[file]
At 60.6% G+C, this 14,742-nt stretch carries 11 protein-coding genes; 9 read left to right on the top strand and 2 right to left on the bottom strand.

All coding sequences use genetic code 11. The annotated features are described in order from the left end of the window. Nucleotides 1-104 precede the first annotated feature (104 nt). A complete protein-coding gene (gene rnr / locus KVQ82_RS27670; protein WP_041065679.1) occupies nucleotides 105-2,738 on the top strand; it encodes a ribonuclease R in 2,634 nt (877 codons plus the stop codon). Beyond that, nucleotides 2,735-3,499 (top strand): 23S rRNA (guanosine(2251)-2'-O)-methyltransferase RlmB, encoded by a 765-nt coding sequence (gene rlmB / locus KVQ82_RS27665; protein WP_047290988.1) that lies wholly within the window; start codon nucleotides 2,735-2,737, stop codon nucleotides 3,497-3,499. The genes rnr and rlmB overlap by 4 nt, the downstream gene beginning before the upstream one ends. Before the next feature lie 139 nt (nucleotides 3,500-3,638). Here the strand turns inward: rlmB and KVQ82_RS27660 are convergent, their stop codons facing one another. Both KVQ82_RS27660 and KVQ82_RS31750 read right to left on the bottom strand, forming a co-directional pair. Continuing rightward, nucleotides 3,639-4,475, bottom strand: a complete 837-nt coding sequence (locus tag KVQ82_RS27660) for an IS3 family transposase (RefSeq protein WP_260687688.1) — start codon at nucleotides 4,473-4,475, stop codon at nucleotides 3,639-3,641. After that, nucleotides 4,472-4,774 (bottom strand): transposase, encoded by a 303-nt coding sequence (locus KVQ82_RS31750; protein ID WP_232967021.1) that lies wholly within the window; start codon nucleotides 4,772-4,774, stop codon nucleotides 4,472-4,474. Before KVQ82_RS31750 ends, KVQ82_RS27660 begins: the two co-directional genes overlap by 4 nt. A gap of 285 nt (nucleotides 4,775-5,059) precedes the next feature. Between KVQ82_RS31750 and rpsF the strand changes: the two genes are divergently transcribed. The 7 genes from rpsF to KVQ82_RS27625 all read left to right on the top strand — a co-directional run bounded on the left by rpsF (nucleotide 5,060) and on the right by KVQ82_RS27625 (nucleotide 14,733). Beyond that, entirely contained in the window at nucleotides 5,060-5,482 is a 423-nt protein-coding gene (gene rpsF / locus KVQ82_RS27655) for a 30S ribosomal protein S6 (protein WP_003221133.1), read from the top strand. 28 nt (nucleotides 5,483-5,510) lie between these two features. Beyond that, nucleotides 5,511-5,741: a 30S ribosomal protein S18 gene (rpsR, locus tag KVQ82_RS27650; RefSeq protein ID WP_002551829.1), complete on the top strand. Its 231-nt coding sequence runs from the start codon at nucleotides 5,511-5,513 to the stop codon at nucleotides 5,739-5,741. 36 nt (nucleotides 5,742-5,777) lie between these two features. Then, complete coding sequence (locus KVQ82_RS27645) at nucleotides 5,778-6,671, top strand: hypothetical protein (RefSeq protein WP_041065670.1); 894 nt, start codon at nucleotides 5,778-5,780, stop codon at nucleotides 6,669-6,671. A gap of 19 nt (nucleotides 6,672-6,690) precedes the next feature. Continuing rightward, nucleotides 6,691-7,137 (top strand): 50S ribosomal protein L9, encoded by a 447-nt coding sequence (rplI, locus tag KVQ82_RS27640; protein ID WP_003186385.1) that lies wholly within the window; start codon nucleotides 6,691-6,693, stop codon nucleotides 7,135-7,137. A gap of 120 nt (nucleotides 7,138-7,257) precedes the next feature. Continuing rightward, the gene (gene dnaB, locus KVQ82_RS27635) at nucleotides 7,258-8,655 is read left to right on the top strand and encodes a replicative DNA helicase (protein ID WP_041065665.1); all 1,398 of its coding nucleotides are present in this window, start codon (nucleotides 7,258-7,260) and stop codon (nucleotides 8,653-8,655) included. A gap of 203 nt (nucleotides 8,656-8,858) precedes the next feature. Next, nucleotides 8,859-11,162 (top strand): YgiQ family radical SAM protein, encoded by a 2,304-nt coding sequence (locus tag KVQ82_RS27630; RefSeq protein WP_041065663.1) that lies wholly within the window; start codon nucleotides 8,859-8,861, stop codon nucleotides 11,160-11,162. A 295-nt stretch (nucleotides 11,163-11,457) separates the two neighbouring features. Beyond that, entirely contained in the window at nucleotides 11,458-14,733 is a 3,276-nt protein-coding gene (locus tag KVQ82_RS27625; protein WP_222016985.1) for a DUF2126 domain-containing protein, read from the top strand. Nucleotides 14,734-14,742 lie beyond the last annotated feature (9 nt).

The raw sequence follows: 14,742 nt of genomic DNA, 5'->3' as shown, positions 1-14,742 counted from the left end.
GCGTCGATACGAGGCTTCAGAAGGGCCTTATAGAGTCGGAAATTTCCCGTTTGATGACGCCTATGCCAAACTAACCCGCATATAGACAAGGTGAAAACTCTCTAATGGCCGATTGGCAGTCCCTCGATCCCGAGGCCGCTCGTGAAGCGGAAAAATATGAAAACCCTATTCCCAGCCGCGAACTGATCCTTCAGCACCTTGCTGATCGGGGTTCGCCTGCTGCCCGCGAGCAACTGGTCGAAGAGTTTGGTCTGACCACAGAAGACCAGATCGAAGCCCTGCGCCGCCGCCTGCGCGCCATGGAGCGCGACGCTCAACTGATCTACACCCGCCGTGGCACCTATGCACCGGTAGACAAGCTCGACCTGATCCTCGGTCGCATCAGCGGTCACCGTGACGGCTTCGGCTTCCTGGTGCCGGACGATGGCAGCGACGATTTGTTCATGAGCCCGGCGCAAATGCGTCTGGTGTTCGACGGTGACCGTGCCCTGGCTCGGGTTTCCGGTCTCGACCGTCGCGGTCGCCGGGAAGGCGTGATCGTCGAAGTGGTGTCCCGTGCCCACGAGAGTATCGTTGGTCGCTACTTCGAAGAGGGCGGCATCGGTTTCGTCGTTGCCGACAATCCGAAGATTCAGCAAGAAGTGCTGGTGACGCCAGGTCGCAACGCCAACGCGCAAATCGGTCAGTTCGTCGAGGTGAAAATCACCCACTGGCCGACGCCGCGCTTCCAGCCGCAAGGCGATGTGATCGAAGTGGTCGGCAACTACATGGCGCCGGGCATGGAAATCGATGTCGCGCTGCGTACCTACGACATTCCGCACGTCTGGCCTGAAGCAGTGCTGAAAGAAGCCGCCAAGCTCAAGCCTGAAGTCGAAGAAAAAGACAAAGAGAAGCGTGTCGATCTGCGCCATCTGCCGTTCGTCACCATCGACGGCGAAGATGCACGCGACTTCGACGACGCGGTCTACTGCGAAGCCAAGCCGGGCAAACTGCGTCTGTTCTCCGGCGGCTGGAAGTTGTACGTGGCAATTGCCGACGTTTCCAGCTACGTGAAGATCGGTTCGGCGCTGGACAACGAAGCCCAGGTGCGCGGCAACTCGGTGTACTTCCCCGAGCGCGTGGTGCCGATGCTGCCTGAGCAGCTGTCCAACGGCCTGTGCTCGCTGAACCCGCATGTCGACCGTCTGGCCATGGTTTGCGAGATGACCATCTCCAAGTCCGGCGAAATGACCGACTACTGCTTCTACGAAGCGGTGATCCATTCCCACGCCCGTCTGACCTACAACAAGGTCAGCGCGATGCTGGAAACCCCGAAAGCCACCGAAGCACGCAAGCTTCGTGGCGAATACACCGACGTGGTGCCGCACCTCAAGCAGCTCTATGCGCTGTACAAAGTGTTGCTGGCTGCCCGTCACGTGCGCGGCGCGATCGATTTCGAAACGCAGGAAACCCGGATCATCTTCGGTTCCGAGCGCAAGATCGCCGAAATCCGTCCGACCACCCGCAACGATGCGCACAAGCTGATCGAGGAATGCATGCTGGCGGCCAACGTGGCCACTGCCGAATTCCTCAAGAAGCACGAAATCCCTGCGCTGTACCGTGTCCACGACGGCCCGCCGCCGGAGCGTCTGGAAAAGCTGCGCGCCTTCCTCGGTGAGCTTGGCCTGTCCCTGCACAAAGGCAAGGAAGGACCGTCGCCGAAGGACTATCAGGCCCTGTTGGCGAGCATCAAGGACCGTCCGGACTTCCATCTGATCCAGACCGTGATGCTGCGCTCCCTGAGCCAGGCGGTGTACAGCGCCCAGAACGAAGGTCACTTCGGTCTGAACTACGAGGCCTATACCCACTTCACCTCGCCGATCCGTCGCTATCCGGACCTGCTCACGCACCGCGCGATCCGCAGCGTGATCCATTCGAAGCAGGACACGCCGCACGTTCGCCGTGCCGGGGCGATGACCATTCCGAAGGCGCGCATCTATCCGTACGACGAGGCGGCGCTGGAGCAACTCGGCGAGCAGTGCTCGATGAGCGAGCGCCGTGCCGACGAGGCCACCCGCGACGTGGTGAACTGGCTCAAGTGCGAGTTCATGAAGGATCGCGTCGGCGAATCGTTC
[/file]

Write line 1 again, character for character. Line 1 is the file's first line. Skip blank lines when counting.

At 60.6% G+C, this 14,742-nt stretch carries 11 protein-coding genes; 9 read left to right on the top strand and 2 right to left on the bottom strand.